Flamenco Explained is: a book, video tutorials, a philosophy.
Kai Narezo takes the intimidation out of learning to play flamenco guitar - for fun and alongside the art with dancers and singers. Join in on the juerga with Kai and other guitarists, dancers and singers in our online community both for free and subscribed video tutorials and method book lessons.
Flamenco Explained - The Guitarist's Survival Guide, is the first book that breaks down the inner workings of flamenco and helps the guitarist truly understand this amazing art form. Flamenco Explained presents the underlying architecture of flamenco in a new way that is accessible to all musicians and prepares the aspiring guitarist to accompany flamenco dance and cante and communicate with other flamenco musicians. Flamenco Explained has already been used as the foundation for Berklee College of Music's first ever flamenco guitar class.
Inspired by Paco de Lucia’s “Tarantos Populares” recording, this is a simple Tarantos falsetas that uses employs standard thumb technique as well as some thumb/index alternation. This is played at 52bpm and looped several times.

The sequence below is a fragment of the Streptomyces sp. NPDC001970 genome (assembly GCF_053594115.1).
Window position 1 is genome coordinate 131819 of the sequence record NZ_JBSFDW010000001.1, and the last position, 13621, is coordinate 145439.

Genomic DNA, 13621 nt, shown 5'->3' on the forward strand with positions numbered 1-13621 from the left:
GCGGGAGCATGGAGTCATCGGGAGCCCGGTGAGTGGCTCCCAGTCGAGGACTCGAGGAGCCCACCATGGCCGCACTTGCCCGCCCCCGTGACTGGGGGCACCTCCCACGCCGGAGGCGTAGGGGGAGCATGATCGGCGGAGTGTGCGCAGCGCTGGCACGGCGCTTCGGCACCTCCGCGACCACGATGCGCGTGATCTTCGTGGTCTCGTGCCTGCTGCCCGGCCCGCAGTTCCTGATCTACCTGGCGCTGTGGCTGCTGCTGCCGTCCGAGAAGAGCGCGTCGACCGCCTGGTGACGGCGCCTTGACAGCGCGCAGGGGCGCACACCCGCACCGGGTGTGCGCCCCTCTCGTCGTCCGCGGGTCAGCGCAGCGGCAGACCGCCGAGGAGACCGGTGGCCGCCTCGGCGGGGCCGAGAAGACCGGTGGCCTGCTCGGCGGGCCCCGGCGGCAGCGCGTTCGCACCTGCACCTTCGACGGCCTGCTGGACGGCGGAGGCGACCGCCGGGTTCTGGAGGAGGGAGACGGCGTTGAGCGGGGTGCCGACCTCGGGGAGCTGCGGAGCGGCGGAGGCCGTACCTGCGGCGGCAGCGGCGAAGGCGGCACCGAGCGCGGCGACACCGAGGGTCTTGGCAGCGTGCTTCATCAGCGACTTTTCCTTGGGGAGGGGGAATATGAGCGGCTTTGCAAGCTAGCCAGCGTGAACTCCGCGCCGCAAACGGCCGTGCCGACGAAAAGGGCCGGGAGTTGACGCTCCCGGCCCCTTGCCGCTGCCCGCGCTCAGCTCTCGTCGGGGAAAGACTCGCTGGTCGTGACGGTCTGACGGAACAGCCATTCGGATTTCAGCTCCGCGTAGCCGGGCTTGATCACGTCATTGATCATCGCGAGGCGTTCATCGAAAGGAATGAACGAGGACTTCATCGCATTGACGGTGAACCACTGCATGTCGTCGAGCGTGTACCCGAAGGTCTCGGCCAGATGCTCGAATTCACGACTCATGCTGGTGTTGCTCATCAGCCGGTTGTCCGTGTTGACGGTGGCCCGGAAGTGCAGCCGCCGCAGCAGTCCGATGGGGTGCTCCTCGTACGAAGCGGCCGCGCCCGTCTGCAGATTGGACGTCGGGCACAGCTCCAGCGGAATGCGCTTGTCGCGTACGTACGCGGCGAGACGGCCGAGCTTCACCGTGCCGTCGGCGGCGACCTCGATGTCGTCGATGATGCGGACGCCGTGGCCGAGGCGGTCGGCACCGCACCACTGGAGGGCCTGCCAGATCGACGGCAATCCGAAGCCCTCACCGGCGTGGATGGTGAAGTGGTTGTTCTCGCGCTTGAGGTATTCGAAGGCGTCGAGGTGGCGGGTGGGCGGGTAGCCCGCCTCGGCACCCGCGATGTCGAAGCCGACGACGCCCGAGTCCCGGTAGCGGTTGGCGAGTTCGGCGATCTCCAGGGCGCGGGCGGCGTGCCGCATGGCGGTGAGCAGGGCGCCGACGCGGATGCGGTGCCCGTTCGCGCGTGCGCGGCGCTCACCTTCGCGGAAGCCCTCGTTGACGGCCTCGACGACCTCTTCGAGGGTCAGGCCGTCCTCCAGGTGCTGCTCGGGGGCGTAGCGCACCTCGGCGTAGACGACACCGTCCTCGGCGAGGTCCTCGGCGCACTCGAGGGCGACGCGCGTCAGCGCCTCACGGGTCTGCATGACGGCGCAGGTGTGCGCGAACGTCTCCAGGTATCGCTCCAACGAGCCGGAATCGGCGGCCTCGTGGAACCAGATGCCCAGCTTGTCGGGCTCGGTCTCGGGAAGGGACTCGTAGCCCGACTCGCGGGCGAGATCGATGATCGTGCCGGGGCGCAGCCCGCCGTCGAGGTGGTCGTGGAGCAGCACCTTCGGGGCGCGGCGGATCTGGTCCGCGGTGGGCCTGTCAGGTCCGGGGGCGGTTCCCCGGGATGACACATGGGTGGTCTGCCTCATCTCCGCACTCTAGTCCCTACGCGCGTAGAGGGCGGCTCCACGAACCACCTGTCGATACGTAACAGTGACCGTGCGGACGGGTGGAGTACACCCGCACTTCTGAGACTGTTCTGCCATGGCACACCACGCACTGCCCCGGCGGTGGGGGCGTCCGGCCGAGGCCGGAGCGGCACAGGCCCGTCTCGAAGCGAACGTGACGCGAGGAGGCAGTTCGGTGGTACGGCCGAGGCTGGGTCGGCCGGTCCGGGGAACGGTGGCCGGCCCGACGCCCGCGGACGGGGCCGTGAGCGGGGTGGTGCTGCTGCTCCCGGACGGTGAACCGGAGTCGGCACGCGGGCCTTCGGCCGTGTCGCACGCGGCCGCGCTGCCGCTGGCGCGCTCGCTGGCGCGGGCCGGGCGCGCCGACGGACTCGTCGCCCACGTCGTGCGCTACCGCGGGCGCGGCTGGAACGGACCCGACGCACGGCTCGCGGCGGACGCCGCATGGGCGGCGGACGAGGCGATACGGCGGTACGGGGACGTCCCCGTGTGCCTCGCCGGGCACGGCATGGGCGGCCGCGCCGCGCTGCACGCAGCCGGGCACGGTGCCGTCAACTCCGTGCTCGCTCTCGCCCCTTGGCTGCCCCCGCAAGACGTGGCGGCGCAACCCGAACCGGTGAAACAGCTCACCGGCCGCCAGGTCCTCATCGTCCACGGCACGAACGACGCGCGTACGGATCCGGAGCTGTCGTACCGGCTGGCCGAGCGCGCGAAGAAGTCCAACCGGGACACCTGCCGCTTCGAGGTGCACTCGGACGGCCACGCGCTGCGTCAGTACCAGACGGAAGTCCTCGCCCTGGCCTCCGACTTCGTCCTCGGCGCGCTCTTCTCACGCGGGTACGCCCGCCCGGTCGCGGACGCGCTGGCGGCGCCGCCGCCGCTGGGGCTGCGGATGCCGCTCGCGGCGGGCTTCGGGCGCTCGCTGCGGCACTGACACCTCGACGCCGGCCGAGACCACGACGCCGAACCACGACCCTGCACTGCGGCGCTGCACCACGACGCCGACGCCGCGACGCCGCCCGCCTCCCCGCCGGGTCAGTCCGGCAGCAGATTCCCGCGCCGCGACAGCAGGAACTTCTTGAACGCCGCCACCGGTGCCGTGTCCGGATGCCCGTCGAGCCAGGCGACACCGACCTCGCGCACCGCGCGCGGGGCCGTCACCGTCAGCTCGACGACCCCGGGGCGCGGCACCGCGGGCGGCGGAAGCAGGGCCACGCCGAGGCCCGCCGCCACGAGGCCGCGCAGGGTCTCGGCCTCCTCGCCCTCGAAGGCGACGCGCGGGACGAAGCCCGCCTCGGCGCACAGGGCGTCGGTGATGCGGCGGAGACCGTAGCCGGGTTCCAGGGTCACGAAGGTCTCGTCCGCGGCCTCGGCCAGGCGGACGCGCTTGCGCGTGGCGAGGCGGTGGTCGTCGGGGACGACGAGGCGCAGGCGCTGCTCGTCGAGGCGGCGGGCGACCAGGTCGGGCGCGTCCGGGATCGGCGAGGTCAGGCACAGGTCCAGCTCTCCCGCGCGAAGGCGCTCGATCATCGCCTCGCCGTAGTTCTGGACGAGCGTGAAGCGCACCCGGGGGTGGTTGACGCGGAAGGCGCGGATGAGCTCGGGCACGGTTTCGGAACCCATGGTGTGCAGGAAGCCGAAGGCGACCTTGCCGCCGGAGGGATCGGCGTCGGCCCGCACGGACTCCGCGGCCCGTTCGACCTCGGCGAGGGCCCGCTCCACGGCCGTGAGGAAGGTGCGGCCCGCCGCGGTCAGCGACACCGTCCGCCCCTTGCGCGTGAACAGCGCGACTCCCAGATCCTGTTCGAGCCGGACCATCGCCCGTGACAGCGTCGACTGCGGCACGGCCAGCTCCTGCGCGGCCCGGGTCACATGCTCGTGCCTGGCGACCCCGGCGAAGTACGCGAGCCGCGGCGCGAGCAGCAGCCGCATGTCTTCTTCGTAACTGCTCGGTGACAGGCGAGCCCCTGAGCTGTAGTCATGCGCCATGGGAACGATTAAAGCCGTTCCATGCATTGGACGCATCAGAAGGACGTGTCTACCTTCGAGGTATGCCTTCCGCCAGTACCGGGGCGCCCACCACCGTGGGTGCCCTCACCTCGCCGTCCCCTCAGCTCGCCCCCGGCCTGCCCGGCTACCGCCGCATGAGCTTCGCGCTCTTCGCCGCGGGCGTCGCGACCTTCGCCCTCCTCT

A more modern approach to the Tarantos Escobilla, you can think of this chord progression and arpeggio pattern as a jumping-off point for all sorts of Tarantos Escobilla material or play it as-is. This is played at 52bpm and looped several times.
This is one version of a very traditional Escobilla for Tarantos. As I explain in the video, there are many (sometimes weird) ways of playing this falseta for dance, but the essential melody remains the same, and you can use any variation for solo guitar. This is played at 52bpm and looped severa...
Another traditional Escobilla falseta for Tarantos, more or less as played by Paco de Lucia on his “Tarantos Populares,” this one involves quite a bit of picado and some quick changes from picado to thumb. This is played at 52bpm and looped several times.